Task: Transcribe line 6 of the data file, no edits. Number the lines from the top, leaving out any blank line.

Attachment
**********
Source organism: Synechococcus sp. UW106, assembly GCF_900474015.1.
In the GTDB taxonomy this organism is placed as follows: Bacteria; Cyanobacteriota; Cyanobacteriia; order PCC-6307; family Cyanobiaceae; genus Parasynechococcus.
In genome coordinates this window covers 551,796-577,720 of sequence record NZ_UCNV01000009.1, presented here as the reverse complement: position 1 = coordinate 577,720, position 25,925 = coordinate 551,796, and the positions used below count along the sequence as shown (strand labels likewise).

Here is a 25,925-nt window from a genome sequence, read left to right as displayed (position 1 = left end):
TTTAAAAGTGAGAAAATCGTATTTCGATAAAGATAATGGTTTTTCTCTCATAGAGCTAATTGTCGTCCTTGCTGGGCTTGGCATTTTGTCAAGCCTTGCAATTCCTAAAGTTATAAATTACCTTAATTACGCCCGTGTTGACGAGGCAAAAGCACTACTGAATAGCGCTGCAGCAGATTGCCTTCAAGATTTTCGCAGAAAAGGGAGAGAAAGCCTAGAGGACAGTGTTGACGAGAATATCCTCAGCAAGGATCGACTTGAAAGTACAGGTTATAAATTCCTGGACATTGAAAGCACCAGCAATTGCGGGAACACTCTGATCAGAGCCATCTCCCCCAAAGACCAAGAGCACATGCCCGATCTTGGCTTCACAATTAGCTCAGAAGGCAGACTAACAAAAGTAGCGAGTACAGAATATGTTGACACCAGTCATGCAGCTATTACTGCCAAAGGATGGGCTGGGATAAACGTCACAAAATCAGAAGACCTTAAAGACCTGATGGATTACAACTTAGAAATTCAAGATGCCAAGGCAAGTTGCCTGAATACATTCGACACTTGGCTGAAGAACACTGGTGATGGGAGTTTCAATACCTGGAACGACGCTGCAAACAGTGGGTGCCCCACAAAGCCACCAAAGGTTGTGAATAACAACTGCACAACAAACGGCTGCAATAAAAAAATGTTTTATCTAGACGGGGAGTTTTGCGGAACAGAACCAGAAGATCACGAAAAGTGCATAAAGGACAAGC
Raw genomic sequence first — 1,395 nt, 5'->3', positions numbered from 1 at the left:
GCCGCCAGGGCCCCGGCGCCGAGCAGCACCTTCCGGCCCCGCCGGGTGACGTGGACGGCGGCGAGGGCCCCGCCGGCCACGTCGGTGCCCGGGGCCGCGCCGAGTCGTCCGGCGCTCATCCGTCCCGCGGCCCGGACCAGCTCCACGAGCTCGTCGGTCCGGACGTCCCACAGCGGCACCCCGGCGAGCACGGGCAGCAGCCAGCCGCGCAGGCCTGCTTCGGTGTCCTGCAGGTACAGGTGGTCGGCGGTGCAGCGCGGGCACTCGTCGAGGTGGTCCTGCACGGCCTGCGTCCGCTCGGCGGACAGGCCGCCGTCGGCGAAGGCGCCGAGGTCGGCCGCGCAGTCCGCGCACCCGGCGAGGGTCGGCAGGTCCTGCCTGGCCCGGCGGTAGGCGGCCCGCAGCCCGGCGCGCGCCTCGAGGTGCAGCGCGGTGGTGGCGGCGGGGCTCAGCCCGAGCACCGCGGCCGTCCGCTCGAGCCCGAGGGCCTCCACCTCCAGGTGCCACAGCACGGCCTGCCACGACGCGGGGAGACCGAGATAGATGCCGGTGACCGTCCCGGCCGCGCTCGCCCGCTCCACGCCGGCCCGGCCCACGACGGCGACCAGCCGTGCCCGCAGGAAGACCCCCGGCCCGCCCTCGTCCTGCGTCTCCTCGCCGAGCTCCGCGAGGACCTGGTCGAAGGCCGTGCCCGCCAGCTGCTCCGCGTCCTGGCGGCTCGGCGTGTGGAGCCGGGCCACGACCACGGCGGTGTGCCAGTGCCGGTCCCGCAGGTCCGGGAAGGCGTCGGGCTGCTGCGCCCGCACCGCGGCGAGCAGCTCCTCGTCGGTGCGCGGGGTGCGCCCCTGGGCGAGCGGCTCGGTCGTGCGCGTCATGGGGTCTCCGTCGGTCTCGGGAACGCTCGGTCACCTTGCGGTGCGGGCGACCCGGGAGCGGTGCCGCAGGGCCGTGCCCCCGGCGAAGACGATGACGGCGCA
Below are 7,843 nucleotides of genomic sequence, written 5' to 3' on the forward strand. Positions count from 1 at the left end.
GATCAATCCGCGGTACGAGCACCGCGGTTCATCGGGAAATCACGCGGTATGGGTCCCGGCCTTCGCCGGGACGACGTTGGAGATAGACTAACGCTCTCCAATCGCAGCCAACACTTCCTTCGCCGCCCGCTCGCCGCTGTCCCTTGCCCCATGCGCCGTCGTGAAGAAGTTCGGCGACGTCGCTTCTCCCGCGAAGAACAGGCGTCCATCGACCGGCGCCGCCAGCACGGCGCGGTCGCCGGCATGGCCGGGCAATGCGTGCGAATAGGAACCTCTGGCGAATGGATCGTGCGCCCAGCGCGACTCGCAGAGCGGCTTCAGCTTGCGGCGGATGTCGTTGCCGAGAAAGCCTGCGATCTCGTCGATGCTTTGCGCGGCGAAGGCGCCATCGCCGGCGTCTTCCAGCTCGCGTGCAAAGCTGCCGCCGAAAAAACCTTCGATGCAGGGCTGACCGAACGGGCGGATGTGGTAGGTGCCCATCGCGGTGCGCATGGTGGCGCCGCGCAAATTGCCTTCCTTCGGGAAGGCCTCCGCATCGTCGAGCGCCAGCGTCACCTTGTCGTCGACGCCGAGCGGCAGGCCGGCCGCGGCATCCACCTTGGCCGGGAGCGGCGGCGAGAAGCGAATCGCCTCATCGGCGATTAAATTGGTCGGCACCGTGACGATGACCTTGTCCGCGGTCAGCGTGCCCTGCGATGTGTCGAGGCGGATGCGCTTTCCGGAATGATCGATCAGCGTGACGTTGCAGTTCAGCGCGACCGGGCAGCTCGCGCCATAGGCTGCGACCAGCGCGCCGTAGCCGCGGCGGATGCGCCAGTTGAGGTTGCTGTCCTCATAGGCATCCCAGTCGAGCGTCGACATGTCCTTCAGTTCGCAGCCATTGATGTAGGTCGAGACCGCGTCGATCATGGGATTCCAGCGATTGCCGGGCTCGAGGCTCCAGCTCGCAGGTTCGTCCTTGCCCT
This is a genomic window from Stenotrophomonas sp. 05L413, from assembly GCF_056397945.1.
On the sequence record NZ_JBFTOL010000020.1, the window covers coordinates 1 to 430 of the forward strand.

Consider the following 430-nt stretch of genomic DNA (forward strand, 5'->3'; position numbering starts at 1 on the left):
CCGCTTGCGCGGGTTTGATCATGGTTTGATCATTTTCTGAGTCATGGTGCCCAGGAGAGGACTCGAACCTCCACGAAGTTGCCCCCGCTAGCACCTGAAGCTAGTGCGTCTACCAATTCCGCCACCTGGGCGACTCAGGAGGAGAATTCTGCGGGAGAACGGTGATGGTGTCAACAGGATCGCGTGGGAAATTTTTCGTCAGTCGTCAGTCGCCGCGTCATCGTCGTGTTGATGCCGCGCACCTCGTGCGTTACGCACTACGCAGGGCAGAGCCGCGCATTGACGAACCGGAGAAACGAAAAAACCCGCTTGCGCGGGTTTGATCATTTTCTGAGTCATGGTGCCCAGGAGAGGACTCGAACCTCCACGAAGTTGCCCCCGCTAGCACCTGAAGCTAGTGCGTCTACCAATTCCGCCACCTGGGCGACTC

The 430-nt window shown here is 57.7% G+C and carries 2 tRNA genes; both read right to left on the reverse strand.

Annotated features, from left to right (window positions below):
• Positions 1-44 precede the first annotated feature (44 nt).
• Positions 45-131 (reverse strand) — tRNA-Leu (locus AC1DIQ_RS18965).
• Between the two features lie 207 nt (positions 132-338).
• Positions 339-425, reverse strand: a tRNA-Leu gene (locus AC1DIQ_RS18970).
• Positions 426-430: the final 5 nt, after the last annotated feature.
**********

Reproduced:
Raw genomic sequence first — 1,395 nt, 5'->3', positions numbered from 1 at the left: